Johannesburg - The National Conventional Arms Control Committee (NCACC) says there was no violation of its laws and regulations in the insurgent fights happening in Cabo Delgado province, in northern parts of Mozambique.
Appearing before the joint standing committee on defence, head of the NCACC secretariat, advocate Ezra Jele, said this week that nothing could be proved on the violations made in numerous newspaper reports.
“Contrary to what was reported that South African entities that are registered under the Act actually violated this, we don't actually have anything other than the allegations that a company, Dyck Advisory Group (DAG), are the ones that were contracted by the government of Mozambique to work there,” Jele said.
Earlier this year, one of the lobby groups called on President Cyril Ramaphosa to investigate whether the NCACC authorised any South African company to operate in Mozambique in terms of the Regulation of Foreign Military Assistance Act.
There were also reports that Amnesty International accused DAG of “indiscriminate shootings” while pursuing insurgents during an attack by Islamic State-linked insurgents in the town of Palma.
Jele said they had not received anything from the intelligence agencies.
“If this would be true, it would signify serious violation of end-user undertaking where a state party receives material, but gives it to third parties or non-state actors,” he said.
Explaining the criteria when an application and approval of transfer of arms, Jele said they had to look, among other things, the risk of diversion where the transfer was essentially between governments and exclude non-state actors.
“In instances where there is, therefore, an indication that can be proven where a state actor accepts South Africa authorises and transfers to them, but they give to non-state actors within their control, that will be a clear and serious violation of the Act,” he said.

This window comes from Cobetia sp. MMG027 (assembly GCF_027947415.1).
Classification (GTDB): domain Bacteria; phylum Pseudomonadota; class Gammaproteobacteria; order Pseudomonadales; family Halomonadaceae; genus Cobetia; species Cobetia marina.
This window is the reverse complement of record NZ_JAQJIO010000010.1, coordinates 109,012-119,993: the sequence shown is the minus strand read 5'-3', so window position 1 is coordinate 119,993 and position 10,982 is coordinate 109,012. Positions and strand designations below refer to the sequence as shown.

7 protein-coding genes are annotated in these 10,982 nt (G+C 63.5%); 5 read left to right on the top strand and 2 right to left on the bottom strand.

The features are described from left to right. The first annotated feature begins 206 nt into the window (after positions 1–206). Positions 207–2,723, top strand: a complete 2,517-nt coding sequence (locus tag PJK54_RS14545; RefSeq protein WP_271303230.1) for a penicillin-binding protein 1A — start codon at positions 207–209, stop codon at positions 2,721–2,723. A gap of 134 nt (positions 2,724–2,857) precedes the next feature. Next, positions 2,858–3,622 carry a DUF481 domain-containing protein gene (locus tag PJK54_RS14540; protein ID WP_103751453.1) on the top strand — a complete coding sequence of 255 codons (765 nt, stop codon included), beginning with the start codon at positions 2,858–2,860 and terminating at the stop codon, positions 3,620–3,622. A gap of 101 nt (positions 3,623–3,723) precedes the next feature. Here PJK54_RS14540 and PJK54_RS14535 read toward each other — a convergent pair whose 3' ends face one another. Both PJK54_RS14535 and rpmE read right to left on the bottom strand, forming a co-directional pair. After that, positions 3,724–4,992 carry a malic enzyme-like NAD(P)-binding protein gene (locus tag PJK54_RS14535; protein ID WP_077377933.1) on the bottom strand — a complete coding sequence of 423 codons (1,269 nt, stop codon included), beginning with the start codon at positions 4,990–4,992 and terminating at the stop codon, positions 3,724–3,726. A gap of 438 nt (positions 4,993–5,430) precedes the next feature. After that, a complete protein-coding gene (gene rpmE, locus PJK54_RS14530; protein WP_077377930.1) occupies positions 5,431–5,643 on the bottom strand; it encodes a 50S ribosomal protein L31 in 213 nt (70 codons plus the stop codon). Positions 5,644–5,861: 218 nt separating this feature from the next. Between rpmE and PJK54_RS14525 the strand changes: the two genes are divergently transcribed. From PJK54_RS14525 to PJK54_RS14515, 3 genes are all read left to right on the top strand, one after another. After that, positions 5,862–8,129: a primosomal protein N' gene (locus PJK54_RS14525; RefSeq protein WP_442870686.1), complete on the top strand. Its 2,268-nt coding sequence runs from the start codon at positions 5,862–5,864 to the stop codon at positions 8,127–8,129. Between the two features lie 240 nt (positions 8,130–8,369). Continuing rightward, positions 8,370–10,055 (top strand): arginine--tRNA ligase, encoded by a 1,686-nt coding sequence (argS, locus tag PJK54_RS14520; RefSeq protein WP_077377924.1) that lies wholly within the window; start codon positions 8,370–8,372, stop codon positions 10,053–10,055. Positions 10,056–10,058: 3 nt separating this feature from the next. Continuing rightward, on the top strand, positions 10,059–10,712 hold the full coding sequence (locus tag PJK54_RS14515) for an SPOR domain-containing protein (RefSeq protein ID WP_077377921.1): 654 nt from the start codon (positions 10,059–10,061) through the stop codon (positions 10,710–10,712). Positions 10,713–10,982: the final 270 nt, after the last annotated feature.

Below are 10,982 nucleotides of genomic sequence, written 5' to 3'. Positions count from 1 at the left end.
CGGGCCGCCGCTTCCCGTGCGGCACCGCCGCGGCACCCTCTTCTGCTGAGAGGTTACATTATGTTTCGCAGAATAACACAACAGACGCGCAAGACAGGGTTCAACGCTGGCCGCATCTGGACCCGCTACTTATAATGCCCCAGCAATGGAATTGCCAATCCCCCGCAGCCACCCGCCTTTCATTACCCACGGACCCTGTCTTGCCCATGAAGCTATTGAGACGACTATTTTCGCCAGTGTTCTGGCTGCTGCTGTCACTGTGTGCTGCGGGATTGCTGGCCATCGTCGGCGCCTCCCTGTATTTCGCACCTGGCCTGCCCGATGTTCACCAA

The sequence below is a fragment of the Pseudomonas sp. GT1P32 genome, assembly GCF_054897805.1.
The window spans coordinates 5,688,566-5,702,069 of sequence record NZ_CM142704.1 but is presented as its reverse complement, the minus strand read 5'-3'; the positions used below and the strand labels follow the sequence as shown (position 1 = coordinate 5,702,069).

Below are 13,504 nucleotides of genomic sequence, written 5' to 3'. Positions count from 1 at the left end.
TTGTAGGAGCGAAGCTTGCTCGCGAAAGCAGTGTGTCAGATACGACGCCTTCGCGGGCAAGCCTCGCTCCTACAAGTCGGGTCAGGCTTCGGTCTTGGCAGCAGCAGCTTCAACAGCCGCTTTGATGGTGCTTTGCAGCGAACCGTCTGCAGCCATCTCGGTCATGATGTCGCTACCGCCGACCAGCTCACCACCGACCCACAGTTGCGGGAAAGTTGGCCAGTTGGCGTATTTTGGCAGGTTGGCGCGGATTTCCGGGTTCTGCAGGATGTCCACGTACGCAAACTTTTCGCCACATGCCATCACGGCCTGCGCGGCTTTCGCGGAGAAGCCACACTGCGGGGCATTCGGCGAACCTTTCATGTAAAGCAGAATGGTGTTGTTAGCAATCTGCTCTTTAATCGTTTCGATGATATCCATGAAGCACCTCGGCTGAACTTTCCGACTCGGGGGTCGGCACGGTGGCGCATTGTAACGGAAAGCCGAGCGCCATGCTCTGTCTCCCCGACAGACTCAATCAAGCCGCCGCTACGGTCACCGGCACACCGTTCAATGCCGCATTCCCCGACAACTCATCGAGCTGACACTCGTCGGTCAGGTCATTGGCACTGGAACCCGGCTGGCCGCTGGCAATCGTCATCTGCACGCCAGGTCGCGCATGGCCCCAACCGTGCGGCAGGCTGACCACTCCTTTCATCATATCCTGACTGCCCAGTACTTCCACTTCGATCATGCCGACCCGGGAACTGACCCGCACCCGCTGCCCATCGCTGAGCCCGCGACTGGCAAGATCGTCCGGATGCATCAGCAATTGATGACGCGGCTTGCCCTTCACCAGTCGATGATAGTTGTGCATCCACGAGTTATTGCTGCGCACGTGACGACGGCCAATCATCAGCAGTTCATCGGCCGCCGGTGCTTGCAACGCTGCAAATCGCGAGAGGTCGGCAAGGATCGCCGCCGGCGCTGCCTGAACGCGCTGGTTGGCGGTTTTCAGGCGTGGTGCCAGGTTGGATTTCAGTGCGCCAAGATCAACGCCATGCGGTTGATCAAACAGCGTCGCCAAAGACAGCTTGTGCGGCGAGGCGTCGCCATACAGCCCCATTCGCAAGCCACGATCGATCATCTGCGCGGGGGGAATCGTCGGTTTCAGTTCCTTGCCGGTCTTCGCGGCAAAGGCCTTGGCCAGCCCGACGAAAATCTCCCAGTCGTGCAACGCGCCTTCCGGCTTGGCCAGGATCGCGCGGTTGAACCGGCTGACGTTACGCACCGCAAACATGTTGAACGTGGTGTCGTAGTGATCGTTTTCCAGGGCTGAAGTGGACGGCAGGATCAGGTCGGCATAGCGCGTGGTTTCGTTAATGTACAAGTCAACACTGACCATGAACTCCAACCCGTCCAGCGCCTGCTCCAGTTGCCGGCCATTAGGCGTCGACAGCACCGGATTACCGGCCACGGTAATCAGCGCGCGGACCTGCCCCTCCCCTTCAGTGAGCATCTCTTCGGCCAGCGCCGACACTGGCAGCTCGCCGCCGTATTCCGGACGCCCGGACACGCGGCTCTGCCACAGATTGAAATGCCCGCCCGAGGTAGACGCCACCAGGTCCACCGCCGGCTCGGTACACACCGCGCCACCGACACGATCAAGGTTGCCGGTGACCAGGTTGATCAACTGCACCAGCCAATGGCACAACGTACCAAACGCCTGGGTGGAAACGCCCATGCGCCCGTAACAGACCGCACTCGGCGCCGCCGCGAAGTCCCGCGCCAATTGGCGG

Referring specifically to the situation in Mozambique, he said they have nothing to prove that other than the allegations made.
“We do monitor that and expect our intelligence agencies to provide information indicating anything that is concerning in that regard.”
DA MP Kobus Marais asked about the approval of the exportation of two attack helicopters to Mozambique between January and March.
“Were the two helicopters to (a private military company) Paramount or other private companies or to the government?” Marais said.
Jele confirmed that the helicopters were authorised to Mozambique.
“Transfers that are authorised by the NCACC are on behalf of the country or a government. They are sovereign transfers. They are from one government to the other.”
Jele also said they did not envisage that when such transfers occurred that the recipient country would upon receiving equipment and let it be used by a non-state actor.
He stated that there was nothing that came forth to prove that in Mozambique, hence there has been no means to begin.
“Where you say to your counterpart at collegial level – country to country – ‘we are concerned by what we have, which is verified that this is essentially what you have done, which is in violation of spirit and letter’.
“It is important, committee, when that happens, it must be done on grounded facts.
“South Africa can not do that and embarrass itself when they go and accuse another country who is supposed to be friendly to us and who is supposed to be our trading partner and even an ally by having unsubstantiated claims,” Jele said.